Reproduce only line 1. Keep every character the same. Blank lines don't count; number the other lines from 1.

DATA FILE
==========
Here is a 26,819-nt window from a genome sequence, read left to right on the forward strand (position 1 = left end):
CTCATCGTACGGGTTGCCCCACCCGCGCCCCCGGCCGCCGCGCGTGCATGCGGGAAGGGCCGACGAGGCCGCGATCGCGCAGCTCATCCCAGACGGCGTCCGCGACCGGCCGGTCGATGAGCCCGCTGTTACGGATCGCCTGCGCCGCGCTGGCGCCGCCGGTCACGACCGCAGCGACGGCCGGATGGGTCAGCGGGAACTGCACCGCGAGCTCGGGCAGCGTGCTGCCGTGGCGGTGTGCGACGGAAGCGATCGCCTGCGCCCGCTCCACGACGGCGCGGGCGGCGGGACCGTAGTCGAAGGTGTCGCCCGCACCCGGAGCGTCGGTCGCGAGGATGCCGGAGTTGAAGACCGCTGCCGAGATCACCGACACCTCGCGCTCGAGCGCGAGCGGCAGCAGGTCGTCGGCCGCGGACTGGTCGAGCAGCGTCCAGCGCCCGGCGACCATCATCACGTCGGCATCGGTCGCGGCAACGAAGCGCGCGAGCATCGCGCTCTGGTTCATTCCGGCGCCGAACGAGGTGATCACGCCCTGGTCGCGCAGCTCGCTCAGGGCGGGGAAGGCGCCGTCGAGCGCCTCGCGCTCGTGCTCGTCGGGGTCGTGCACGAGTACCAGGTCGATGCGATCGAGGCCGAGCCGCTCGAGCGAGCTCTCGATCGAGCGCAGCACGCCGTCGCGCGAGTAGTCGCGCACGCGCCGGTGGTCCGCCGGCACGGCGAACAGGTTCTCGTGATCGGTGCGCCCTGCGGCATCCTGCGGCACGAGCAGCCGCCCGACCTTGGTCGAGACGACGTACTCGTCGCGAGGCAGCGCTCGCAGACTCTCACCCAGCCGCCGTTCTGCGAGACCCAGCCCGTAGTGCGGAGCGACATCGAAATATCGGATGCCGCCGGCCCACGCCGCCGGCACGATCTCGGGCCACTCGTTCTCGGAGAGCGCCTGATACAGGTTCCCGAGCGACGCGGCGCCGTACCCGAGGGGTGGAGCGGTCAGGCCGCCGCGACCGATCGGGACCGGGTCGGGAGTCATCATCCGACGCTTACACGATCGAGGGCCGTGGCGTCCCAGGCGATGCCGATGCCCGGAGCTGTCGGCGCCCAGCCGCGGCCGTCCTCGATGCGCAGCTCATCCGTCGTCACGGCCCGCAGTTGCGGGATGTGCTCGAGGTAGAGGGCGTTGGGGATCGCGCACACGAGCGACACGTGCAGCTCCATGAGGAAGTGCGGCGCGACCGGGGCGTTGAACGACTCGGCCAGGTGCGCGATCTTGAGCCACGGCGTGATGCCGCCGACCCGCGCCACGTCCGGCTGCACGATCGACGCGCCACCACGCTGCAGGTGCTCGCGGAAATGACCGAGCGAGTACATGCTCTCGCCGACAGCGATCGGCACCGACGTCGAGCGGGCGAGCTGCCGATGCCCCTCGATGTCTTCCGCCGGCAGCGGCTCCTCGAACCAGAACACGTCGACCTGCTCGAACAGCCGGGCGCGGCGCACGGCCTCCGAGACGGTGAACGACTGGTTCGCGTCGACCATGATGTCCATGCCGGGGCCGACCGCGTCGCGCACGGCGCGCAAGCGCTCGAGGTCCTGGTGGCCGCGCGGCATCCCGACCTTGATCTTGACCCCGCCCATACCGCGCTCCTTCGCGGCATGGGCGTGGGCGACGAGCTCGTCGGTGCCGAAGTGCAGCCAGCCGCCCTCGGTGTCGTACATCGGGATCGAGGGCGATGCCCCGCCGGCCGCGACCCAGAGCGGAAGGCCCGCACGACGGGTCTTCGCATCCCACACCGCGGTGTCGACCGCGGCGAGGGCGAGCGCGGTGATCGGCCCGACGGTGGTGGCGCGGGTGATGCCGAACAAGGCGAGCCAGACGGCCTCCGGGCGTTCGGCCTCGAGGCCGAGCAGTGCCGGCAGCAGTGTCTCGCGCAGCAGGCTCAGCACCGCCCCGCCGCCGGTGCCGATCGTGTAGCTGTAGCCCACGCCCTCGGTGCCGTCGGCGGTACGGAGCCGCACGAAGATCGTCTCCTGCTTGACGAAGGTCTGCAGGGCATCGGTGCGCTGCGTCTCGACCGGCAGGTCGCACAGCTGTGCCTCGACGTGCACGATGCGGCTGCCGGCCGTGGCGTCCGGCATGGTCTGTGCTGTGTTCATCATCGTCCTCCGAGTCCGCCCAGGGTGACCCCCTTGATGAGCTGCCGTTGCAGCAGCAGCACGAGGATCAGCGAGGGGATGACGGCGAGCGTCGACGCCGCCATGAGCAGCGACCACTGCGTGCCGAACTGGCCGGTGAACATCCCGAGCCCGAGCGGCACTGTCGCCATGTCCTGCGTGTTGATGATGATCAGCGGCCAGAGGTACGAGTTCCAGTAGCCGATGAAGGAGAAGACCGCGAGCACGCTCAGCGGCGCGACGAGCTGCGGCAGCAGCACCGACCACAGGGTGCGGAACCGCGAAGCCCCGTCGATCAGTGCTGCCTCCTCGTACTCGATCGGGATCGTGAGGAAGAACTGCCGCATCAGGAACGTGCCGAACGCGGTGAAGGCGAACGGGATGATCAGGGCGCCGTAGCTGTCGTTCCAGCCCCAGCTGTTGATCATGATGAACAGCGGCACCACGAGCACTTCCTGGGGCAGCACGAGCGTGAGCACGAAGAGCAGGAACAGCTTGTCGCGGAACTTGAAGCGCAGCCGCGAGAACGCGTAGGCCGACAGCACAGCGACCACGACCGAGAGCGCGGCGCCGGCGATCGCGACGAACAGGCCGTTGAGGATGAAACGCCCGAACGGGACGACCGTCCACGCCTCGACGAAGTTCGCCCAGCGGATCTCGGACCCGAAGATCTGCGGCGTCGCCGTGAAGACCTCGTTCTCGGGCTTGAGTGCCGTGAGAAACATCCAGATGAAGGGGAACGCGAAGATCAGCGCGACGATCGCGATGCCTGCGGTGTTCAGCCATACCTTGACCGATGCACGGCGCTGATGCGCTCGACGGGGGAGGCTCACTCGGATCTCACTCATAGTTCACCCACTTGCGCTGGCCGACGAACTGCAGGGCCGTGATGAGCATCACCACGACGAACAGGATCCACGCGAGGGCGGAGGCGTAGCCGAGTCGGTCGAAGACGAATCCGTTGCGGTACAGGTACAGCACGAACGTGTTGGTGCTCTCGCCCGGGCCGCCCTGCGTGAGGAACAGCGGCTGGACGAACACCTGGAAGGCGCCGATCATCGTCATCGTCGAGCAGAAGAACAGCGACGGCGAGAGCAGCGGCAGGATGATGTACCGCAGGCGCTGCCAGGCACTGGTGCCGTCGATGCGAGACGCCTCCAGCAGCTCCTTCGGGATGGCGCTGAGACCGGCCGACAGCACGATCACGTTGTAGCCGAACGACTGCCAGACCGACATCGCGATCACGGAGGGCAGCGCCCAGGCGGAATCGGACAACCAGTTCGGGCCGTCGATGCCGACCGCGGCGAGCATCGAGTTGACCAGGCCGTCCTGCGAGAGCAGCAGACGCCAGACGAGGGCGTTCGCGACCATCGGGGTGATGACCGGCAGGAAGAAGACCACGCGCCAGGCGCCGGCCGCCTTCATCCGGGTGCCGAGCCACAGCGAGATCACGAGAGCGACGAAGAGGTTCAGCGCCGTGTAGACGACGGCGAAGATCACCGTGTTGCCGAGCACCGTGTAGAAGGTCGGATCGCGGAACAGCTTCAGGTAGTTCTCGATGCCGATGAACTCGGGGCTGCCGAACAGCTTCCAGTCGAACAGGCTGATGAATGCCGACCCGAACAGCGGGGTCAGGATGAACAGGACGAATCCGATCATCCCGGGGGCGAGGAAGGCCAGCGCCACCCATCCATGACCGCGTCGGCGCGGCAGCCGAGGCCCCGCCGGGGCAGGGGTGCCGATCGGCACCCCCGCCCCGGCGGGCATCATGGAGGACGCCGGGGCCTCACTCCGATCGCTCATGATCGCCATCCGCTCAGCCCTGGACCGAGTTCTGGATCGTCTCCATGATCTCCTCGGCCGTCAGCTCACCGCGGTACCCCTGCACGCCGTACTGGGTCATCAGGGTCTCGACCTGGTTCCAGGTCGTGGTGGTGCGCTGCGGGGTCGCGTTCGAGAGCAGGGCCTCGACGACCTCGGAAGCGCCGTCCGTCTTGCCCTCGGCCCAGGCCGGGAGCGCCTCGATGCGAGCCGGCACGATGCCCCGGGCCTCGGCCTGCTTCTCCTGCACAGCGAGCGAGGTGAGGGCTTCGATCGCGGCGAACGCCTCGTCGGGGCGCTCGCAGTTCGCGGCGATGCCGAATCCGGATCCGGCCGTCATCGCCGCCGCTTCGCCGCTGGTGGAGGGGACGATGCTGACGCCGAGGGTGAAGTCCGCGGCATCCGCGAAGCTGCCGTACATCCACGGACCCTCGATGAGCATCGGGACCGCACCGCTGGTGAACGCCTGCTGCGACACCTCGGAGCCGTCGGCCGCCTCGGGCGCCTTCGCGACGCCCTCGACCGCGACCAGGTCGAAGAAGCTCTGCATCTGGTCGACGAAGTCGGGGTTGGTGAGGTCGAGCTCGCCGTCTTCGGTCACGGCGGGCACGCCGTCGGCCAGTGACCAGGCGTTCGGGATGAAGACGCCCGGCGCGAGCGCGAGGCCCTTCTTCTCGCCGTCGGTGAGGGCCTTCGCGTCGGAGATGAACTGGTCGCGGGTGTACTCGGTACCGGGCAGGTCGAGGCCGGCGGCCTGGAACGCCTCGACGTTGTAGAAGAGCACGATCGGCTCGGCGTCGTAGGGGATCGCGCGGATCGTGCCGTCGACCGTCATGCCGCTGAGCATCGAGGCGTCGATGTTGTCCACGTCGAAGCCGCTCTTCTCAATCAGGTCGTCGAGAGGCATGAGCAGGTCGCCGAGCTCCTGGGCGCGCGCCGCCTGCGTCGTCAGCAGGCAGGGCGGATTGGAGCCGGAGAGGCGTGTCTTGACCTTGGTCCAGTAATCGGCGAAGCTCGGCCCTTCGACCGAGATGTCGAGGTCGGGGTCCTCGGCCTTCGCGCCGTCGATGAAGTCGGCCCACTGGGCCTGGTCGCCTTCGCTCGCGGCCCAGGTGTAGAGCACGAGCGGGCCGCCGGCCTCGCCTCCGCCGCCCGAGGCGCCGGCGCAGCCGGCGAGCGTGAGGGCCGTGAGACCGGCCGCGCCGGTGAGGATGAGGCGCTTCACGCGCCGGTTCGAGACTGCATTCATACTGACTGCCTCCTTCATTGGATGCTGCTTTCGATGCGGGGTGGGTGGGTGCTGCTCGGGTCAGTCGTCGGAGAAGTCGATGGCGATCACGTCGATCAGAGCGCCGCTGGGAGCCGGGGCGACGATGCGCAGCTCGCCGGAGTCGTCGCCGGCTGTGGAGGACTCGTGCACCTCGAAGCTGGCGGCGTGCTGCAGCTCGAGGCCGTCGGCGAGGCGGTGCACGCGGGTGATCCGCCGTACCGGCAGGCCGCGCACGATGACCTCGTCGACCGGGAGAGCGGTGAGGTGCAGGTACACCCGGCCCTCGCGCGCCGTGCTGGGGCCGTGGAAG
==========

Here is a 26,819-nt window from a genome sequence, read left to right on the forward strand (position 1 = left end):